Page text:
Like 1        Published at 13:11   Comments (1)

POLL : How well do you speak Spanish? Have you improved?
10 September 2019

George Orwell wrote in 1938: "The only way I could get along was to carry everywhere a small dictionary which I whipped out of my pocket at moments of crisis. But I would sooner be a foreigner in Spain than in most countries. How easy it is to make friends in Spain!"

 More than 70 years after the publication of Homage to Catalonia, hundreds of thousands of Orwell's fellow countrymen have followed his lead, eventhough many have now returned due to the crisis. The British are still the largest contingent of foreigners in Spain. But how well does that population speak Spanish? 


These are a few views of expat journalists, expat politicians and locals on the subject:


  • "Brits tends to live in a bubble. With more and more information available in English, there's less reason to learn Spanish and, as a consequence, less opportunity to understand the local culture. Many residents speak no more than 10 Spanish words in an average week – usually restaurant Spanish – and they pride themselves on 'getting by'.”
  •  "By moving to Spain, most have opted out of the rat race, substituting social responsibility for social activity within the numerous Brit clubs, amateur theatre and charity groups that have mushroomed over the entire Costa Blanca." 
  • "It's difficult. I try to practise my Spanish but people come back to me in English."
  • "British people do not seem to integrate terribly well.They are very good at societies, book clubs, social organisations of different kinds but, in general, they seem to associate more often with other expats.”

Can you relate to any of these thoughts?

Research has shown,  using Spanish in everyday situations and sticking to regular classes can help prevent or delay the onset of Alzheimer's disease, say, doctors.

Learning a foreign language could put back the first signs of dementia by at least five years, 

Expatriates in Spain are at a particular advantage since those who regularly use the language they have learnt are even more likely to fight off Alzheimer's than those who have merely studied one and let it lay dormant. Whilst crosswords, sudokus and other 'thinking' puzzles have long been lauded as a tool for fighting off memory loss and confusion in old age, experts believe that those who speak two or more languages have even more chance of retaining their mental faculties.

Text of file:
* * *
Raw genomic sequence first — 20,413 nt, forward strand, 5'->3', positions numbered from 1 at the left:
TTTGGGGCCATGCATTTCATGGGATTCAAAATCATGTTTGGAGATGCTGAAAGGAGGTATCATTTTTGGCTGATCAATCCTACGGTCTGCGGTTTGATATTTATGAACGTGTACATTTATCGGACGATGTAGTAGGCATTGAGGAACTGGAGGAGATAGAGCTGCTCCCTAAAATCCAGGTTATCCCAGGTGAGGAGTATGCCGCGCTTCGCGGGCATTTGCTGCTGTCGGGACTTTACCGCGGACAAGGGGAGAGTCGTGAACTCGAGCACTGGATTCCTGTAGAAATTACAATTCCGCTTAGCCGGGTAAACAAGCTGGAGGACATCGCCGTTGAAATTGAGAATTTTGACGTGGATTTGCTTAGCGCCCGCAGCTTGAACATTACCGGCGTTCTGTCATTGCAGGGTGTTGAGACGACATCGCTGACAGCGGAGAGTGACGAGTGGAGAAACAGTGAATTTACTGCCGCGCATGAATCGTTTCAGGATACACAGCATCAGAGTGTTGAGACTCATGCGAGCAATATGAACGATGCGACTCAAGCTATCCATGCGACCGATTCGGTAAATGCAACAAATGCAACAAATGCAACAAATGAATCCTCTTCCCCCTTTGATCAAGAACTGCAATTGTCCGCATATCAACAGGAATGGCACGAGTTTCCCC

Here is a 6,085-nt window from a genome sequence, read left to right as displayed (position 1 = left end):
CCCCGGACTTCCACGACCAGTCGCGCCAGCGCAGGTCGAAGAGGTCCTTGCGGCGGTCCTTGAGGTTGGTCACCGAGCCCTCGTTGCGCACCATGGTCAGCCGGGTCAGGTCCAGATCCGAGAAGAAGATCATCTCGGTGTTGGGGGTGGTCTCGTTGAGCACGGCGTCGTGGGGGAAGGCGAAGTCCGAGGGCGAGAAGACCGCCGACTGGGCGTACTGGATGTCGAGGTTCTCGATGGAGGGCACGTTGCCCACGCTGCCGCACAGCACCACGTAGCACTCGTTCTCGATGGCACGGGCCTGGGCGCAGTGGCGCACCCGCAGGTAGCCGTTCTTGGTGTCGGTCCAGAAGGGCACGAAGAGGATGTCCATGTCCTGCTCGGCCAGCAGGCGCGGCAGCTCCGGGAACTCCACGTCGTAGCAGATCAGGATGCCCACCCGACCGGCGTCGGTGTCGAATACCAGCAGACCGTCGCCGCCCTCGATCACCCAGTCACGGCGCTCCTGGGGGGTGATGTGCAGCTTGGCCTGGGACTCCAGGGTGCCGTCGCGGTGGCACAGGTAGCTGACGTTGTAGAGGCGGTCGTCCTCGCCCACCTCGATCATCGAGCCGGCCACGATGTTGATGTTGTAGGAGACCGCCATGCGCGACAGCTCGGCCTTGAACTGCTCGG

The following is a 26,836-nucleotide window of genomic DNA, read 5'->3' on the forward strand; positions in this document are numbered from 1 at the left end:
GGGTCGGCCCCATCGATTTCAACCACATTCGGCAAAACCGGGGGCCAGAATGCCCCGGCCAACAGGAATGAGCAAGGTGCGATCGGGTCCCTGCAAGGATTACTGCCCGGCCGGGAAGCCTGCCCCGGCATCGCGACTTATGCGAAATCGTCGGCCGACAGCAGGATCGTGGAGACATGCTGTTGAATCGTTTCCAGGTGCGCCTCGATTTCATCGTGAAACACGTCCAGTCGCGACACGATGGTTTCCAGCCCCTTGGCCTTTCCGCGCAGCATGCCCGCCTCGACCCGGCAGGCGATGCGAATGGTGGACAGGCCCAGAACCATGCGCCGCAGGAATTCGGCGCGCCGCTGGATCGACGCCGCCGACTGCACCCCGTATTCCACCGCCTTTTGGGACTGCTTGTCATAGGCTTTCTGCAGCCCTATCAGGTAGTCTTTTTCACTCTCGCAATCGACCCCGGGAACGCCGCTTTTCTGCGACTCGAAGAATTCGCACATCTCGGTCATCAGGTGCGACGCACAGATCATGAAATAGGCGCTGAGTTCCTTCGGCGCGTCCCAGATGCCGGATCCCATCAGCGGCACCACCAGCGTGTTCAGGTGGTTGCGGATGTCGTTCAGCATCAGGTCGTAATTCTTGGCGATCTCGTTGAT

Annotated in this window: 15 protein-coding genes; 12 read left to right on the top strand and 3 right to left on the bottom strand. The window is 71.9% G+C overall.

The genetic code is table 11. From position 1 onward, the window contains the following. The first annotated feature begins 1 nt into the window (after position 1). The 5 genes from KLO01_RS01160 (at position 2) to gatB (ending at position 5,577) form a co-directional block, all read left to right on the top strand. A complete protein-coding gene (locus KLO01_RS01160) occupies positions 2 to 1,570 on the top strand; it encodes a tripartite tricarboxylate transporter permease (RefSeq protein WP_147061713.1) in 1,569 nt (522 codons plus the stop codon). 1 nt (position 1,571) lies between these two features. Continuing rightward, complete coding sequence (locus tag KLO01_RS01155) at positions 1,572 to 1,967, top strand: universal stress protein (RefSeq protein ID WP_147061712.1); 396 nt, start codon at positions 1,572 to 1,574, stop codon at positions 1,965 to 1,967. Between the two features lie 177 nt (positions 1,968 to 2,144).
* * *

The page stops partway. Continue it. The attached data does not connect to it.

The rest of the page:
They say learning a language is a more powerful type of mental exercise, and builds up a bank of 'spare' brainpower which helps the mind to keep working for longer and more effectively, slowing down the debilitating effects of Alzheimer's.

Medics behind the research, which took place at York University in Toronto, Canada, say this is rather like keeping a spare battery for your mobile phone or an emergency tank of petrol in your car.

"It means your brain can keep going for longer because there is more in the safety tank," they say.

The part of the brain that controls memory, decision-making, reasoning and expressing oneself in words is made stronger, more flexible and more resistant to damage by learning and using a foreign language.

Doctors claim the sooner a person starts to learn a language, the more beneficial it is for slowing down the process of dementia and age-related confusion.

Researchers found that the average Alzheimer's sufferer began to see the early symptoms of their condition in their mid-70s, or younger, where they only spoke one language.

But those who spoke two or more languages - or were actively learning one - tended to be in their 80s before they were diagnosed with dementia.

Additionally, the process of the mind breaking down - including loss of short-term memory - took hold much more rapidly in monolingual patients.

However, they warn that learning a language will not actually prevent Alzheimer's - it will simply slow down the associated mental deterioration and stop the condition from manifesting itself for much longer.


6 years ago we ran this poll and the results were not that surprising for some...



I thought it might be interesting to see if the EOS members have improved at all in recent years and if there is now a larger percentage of Spanish speakers amongst us...


To help clarify some of the options :

  • "Fluent", I would describe as having no difficulty discussing any topic that you could discuss in your mother tongue. The odd grammatical mistake may happen, even as it does when using your mother tongue. We all make grammatical errors every day without realising it most of the time, but they normally go unnoticed. You would also have very good control of the phonological features of the language.
  • "Having a decent conversation" is basically being able to talk about most topics that you would in your mother tongue but you may be occasionally limited by vocabulary or grammar but most certainly able to communicate with a good degree of fluency although with some degree of hesitation. You would also have good control of the phonological features of the language.
  • "Enough to get by and be understood" would fall short of being able to produce well constructed and extended discourse, but you would be able to communicate and be understood. But your vocabulary is limited as would be your phonological control of the language.

So please cast your vote:



Like 1        Published at 15:03   Comments (11)